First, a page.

2.2.2 Automation

In February 2021, McKinsey Global institute forecast that 45 million which is close to one-quarter of the population would lose their jobs due to automation by the year 2030 (Sevakula et al., 2020). The 2021 estimate was an increase from its 2017 estimate where it predicted that only 39 million would lose jobs from automation. Historically, most firms tend to replace the workers fired during recessions with machines.

According to Goldberg, (2012, p. 2) automation is a process of application of technologies to produce with minimal human intervention. Technological innovations have been continually increasing in recent times. As technology rapidly increases, the manufacturing sector has faced a tremendous shift as more and more operations are automated. Researchers are quite concerned with increased automation processes since more and more previously routine jobs are being taken up by machines. Automation has a long history in humankind history. However, the recent automation processes as a result of artificial intelligence have greatly put to risk the future of human labor. The recent innovations seem to be shifting from the conventional slow and less effective human species to a more sophisticated system of machines that can perform quite numerous tasks and with so much ease (Stone et al. 2016).

It is quite evident that the automation processes innovations and technological advancements will lead to job loss in the near future. Parschau and Hauge sought to establish the effect of automation in the apparel industry to ascertain the extent to which automation processes have on the manufacturing sector (Parschau & Hauge, 2020, p. 127). According to the study, they discovered that based on previous years’ data, there is no significant relationship between unemployment rates and automation processes in the manufacturing sector. The study also discovered that in some instances, the automation processes may lead to an economic expansion and creation of more positions thereby decreasing the unemployment levels (Parschau & Hauge, 2020, p. 130).

Managers tend to shift to more effective production means that will increase their output levels and minimize their cost of production. Automation is one of the best alternatives towards reducing production costs and attaining effectiveness. Bhattacharyya conducted a study to ascertain the Corporate Socially Responsible (CSR) managers’ justification towards adoption of automation processes and its effect on job loss (2008, 97). The findings indicated that the CSR managers rationalized the adoption of automation technologies from a PPM (push-pull Mooring) perspective from a firm-centric viewpoint (Bhattacharya et al., 2008, p. 98). While system thinking with a fair-market ideology rather than a normative justification was used for justifying from a community (social) center perspective, utilitarian thinking was applied instead of reputational egoism (Bhattacharyya, 2008). The study perceives it rational that the CSR managers undertake community activities in an attempt to caution displaced individuals from poverty. It is quite evident that there is some level of job loss emanating from automation, however, the study emphasizes that CSR managers also have to reduce this displacement effect (Bhattacharya et al., 2008, 100).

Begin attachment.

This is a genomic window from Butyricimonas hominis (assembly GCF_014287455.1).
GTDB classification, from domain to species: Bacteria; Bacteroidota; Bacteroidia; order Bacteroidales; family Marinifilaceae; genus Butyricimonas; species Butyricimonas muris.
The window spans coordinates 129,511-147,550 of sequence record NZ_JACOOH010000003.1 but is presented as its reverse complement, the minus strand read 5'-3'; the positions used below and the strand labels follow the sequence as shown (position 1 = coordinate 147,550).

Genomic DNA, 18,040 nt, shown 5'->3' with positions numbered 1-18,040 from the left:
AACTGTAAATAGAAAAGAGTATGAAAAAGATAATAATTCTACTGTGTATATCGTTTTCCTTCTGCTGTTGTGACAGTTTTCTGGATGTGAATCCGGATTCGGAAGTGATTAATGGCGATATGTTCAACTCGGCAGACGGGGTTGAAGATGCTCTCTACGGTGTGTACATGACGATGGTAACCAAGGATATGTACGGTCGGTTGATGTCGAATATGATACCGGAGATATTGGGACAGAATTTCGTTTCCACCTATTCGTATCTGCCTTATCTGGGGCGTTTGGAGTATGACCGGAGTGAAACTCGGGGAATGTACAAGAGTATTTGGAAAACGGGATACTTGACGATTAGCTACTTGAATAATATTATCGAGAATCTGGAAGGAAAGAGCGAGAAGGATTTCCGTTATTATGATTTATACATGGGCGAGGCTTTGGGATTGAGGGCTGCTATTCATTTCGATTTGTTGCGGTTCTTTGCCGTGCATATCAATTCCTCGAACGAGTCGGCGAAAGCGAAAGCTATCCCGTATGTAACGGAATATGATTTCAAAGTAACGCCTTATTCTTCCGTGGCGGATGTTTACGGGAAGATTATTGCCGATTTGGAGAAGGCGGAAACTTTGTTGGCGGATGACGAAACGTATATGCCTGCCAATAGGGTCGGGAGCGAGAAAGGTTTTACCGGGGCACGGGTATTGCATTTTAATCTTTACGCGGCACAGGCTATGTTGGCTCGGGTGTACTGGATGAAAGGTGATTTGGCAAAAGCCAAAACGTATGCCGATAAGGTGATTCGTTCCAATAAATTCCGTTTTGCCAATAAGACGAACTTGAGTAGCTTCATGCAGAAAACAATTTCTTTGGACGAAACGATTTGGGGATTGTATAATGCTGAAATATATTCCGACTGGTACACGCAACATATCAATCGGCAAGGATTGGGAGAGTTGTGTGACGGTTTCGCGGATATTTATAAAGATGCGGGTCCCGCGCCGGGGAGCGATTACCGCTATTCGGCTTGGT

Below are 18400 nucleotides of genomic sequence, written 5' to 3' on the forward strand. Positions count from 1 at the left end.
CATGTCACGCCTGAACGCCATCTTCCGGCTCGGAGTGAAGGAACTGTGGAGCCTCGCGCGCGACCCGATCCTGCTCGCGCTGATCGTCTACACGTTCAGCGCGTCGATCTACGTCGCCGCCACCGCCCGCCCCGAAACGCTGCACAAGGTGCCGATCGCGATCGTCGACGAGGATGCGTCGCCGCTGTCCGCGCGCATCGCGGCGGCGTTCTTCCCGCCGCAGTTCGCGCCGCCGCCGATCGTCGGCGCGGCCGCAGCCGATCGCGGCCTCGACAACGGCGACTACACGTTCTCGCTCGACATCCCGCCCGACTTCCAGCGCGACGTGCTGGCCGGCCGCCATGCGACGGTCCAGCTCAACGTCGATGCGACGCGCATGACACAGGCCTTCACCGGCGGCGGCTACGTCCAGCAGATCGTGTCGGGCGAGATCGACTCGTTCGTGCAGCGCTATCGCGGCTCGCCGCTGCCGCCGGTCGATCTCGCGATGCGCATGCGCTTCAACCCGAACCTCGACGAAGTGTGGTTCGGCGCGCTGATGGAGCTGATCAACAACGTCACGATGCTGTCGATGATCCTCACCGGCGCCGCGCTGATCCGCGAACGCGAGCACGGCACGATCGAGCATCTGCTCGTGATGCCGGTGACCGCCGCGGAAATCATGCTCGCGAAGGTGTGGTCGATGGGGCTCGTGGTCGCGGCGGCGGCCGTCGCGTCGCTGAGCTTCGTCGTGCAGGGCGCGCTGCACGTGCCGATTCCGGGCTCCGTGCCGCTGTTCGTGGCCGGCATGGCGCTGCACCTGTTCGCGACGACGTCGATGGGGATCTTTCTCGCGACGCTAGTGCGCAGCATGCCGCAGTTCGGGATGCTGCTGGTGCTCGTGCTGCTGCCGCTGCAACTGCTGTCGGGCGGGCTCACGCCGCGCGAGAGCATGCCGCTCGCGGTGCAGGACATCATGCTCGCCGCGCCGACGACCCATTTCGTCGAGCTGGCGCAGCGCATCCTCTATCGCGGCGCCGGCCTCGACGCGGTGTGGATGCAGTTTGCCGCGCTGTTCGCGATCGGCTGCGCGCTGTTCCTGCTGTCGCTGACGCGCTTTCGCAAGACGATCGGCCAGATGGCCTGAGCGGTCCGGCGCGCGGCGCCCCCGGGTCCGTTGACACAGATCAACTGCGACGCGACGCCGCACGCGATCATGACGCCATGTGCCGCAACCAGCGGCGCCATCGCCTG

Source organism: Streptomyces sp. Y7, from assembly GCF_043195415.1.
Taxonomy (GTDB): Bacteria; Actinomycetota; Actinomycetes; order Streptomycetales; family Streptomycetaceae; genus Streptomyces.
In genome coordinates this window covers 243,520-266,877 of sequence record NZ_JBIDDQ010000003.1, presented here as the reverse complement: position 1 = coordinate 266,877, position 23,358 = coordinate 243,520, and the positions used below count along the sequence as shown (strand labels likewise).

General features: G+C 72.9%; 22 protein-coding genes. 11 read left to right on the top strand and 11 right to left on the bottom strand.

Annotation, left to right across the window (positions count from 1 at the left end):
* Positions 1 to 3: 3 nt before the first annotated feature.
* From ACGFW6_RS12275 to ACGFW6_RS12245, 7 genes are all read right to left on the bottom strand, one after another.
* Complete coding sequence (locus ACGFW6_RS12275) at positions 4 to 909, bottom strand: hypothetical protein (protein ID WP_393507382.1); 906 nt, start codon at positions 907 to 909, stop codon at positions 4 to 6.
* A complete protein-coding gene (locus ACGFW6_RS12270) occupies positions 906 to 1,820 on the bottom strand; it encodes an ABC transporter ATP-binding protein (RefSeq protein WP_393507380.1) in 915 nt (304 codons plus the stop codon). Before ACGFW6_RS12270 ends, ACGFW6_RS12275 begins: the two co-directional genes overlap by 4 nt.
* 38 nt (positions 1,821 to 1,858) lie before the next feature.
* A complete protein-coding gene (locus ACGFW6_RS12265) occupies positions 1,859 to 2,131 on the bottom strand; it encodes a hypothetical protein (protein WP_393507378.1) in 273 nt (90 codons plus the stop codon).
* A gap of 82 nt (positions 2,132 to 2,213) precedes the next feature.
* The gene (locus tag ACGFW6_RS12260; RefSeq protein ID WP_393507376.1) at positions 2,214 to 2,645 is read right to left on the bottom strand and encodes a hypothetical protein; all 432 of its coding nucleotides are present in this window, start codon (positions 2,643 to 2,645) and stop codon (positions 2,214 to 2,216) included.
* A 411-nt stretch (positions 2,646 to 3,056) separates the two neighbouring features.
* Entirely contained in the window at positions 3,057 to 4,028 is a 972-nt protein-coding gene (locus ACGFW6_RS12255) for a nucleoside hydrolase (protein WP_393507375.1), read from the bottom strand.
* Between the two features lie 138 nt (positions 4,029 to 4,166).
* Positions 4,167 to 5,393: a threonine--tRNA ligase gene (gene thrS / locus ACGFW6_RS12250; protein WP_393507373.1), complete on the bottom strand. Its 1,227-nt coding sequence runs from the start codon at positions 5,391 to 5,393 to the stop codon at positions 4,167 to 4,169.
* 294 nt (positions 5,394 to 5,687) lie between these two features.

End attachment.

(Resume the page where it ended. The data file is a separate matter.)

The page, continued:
“Make in India” is one of the recent developments that had Indians optimistic of a decrease in the unemployment status (Green 2014). However, the recent developments have greatly affected these optimistic statuses as the technological automation process and limited capital greatly compromised employment achievements. The automation process is perceived to have a deleterious effect on the creation of employment in different sectors of the economy manufacturing sector included (Coupe 2019 p 1290). According to Green (2014), there is a range of technologies that are involved in industrial processes. These technologies vary greatly especially in their effects on employment. Some of the technologies are perceived to lead to an increase in the employment status whereas other technologies compromise the employment status through the displacement effect.

A recent study was conducted on small and medium metalworking firms in Ohio. The study sought to establish the perception of automation on the firms’ owners and the overall effect new automation processes have on workers. The main aim of the study is to establish whether new technologies bring about redeployment or robocalypse (Waldman-Brown, 2020, p 101). Based on the findings, automation in the manufacturing sector brings about efficiency in the production process with minimal displacement effect. Automation processes are mostly associated with the deployment of workers as they further their skills to take over different roles within the same firm. The automation process is mainly associated with the expansion of firms rather than the displacement of workers from their jobs (Waldman-Brown, 2020, p. 102).

2.2.3 Machine learning